The Daily Telegraph

China ups military spending in face of ‘escalating’ threats

- By Simina Mistreanu

XI JINPING is increasing military spending to its fastest pace in four years, because of “escalating” foreign threats.

Spending on defence will increase by 7.2 per cent to 1.55trillion yuan (£187billion) this year – the sharpest rise since 2019 when defence spending rose by 7.5 per cent to 1.19trillion yuan.

The announceme­nt yesterday comes amid rising tensions between Washington and Beijing, territoria­l spats in the South China Sea, border disputes with India and the country’s threat to invade Taiwan.

Highlighti­ng the renewed focus on defence spending, Li Keqiang, the premier, set a more modest target for economic growth of around 5 per cent for this year. It is the lowest growth target in more than a quarter of a century despite the economy being battered by three years of Covid rules.

“External attempts to suppress and contain China are escalating,” he said at the annual session of China’s rubberstam­p parliament.

“We remained committed to the party’s absolute leadership over the people’s armed forces.”

Last year, Beijing set a 5.5 per cent economic growth target but badly missed it, as tourism, retail and property markets all suffered under draconian lockdowns. The economy grew 3 per cent – its second-worst performanc­e since 1976, the final year of Mao Zedong’s Cultural Revolution.

This year’s increase on military spending will mark the eighth consecutiv­e year of single-digit percentage point increases in what is the world’s second-largest military budget.

The US spends more on its military than any other country, with a budget of $773billion (£5.8billion) for 2023, putting China a distant second, although it has broader security commitment­s around the world.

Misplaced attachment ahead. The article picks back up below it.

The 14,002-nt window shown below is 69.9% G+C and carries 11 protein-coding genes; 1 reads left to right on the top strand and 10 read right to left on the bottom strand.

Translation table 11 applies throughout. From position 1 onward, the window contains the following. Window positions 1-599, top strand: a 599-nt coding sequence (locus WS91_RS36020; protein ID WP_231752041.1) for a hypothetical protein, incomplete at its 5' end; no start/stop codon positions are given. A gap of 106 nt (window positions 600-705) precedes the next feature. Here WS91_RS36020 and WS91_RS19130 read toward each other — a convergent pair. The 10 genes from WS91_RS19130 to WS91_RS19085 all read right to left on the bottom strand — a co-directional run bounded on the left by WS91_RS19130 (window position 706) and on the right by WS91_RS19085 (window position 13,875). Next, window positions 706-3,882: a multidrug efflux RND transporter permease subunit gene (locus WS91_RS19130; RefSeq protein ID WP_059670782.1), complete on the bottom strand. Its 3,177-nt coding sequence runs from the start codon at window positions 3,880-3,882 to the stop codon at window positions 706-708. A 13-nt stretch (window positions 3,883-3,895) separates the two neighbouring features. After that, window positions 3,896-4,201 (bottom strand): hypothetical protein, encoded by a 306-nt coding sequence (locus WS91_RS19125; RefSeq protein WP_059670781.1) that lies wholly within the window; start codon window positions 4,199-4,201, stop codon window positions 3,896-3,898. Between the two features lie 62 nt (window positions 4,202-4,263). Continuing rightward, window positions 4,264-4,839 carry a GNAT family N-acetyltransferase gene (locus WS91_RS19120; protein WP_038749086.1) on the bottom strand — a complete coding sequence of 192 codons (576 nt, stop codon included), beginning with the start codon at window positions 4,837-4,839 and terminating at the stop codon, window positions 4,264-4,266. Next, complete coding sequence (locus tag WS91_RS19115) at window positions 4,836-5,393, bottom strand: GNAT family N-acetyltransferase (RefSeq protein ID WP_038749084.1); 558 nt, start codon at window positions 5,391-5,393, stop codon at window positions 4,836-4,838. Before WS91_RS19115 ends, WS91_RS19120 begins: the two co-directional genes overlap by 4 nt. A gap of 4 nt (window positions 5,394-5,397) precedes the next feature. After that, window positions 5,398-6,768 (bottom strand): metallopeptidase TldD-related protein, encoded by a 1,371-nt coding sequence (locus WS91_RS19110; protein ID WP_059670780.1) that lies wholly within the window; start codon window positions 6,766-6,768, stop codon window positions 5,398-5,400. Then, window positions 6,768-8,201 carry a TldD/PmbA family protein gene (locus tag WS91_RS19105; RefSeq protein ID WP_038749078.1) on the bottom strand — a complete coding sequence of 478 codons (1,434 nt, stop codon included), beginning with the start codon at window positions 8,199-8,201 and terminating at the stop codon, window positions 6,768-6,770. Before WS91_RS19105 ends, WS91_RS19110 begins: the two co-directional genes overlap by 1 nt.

It comes as Beijing asserts itself abroad with a foreign military base in Djibouti in East Africa and a naval base in Cambodia’s Ream Naval Base that could give it at least a semi-permanent presence on the Gulf of Thailand facing the disputed South China Sea.

The moves have prompted concerns among the US and its allies, particular­ly over Taiwan, the self-governing island democracy that China claims as its territory to be brought under its control, by force if necessary.

“The people’s armed forces intensifie­d efforts to enhance their political loyalty, to strengthen themselves through reform, scientific and technologi­cal advances, and personnel training, and to practise law-based governance,” Li said.

 ?? ?? Deputies at the first session of the 14th National People’s Congress in Beijing yesterday
Deputies at the first session of the 14th National People’s Congress in Beijing yesterday

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